How to Write Flash Fiction

Flash Fiction

How many words do you need to create a story? The answer depends on what type of story you’re trying to write. 

Novels and short stories are fine for creating rich, in-depth worlds and plots- but what happens when you want to give your readers a quicker experience?

That’s when you turn to Flash Fiction

Flash Fiction is a style of storytelling that dates back to the age of fables and parables, but it gained popularity around the 19th century. 

Since then, many authors have added Flash Fiction writing to their repertoire- including me! 

But how do you write Flash Fiction? What makes it different than a Short Story?

I’m glad you asked!

There are four elements to a Flash Fiction piece:

  • A max word count of 1,500
  • Brevity (A fancy word for making every word count)
  • A complete plot (beginning, middle, and end)
  • Twist endings

However, Flash Fiction isn’t quite as simple as it seems. To meet the requirements, you have to know what you want your story to give the reader. 

With that in mind, here are six ways to make your Flash Fiction shine!

1: Create Strong Imagery

Even though you have a limited word count, you want to make your readers experience the story. The best way to do that is by using strong imagery! 

Example: “There’s a man in my basement. He lives in the shadows beneath the stairs and whispers to me as I do my laundry.” (A Basement of Shadows)

In 23 words, you know the issue (whispering), the setting (basement), the characters (unknown man, homeowner), and the tone of the piece (dark and irreverent). That’s the power of strong imagery!

2: Stick to One Moment in Time

Flash Fiction is supposed to “flash,” so don’t try to cram a year’s worth of events into your work. Instead, pick the most important moment in time and let it become the baseline for your story. 

For example, my story In the Woods revolves around a few hours at night and what the campers experienced during that time. 

It may be a short timeframe, but a lot can happen in the middle of the woods at night. Limiting your story can add a sense of urgency to the scene, inspire nostalgia, incite rage, or create other emotions that normally take time to develop. 

You’re trying to create a flashpoint for your reader, so keep it short and snappy! 

3: Keep it Limited to One or Two Characters

Too many voices or POVs can clutter a Flash Fiction piece and turn it into a short story or novel, and that’s not what we want!

By limiting yourself to one or two voices, you can keep the momentum flowing as the characters interact with each other, leaving room for important conversations, subtle hints, deeper emotions, and opposing personalities.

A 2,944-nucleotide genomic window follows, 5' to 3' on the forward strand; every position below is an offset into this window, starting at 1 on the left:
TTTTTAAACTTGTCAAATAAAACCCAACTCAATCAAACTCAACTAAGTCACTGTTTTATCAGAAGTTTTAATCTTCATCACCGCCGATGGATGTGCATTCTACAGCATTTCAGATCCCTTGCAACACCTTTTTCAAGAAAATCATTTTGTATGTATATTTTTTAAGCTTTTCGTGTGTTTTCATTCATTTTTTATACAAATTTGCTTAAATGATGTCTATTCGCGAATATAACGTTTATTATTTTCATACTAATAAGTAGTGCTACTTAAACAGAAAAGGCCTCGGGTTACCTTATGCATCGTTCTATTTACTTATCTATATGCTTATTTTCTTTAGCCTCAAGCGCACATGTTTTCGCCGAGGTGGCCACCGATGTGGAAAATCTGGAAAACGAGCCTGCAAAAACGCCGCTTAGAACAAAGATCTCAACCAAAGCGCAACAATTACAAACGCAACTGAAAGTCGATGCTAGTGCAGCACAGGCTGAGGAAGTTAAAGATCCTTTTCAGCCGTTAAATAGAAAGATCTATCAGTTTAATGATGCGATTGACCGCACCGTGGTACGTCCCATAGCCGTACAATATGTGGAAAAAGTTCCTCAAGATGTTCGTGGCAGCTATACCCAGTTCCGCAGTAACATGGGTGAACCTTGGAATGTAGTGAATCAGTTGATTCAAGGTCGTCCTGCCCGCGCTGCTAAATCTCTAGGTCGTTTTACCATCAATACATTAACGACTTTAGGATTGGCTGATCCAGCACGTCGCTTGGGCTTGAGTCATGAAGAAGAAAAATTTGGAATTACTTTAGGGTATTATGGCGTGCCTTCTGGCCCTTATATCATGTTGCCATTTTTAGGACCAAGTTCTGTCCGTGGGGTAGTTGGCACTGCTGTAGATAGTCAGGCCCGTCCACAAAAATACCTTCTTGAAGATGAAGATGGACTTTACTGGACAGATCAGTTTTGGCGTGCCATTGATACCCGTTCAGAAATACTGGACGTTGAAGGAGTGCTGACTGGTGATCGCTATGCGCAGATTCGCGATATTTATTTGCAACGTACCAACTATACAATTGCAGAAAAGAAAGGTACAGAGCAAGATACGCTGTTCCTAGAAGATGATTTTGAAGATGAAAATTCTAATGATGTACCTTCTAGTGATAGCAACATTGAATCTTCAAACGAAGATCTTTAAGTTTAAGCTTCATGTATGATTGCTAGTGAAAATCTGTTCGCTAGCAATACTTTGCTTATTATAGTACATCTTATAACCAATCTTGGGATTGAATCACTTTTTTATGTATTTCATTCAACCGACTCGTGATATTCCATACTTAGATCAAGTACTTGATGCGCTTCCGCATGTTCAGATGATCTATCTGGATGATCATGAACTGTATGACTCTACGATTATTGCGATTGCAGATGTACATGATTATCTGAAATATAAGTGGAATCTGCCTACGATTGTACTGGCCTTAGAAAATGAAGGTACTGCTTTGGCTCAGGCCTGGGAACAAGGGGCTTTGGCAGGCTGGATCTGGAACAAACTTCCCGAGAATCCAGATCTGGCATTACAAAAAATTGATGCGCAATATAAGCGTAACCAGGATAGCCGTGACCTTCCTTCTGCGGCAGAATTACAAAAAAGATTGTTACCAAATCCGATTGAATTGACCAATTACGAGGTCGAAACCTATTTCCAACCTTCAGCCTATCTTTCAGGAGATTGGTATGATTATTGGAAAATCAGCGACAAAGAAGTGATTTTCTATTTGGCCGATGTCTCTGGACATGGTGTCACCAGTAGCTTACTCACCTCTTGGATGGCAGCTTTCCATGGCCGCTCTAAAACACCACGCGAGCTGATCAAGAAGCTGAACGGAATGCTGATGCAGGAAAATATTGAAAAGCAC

For example, my story about Flirting with Chaos has three characters (Lola, Ruth, and Al), but I never let all three of them speak at once. Ruth and Lola have conversations, then Lola and Al, and these distinctions keep the story flowing. 

Therefore, it IS ok if you need more than two characters, but make sure they offer value to the story and wait their turn to speak! 

4: Try Different POVs

Point of View (POV) is your narrator’s position when telling the story, and it’s essential to have the right POV when creating your Flash Fiction piece.  

First Person allows the reader to make an instant connection with the story, while Second or Third person will grab the reader and make them a part of the action. 

For example, The Artifact is written in the First Person POV, while Mermaids of Space is written entirely in Third Person. If I had switched the POVs between these two stories, it would be a completely different reading experience!

That’s why I encourage you to play around with the different POVs and find the one that makes your story shine!

5: Add a Surprise!

Everyone loves a good twist ending, and a Flash Fiction piece is the perfect way to practice those skills! By adding a twist ending, you can surprise your readers and leave them with different thoughts and feelings than before. 

Plus, since the word count is limited, it doesn’t have to be subtle! 

Take my story Ghost Town, for example. The twist is about as obvious as it can be, but it works for the context. 

Twists can be anything you want them to be, so have fun with them!

6: Incorporate your Title!

The title is the first thing your reader will see, so make sure it grabs their attention! Plus, you can use it to tell them what the story is about, its tone, and – if possible- an idea of what the twist might be. 

If you saw a story titled “Thanksgiving Day Massacre,” what’s the first thing that comes to mind? 

I’ll bet money that you didn’t expect it to be about a hoard of turkeys attacking and massacring a village!

Titles can be creative and valuable parts of your Flash Fiction story, so use them to your benefit! 

There you have it! Six ways to take your Flash Fiction writing to the next level. I hope they inspire you to take the challenge and see what fantastic and rich stories you can weave in 1,500 words or less! 

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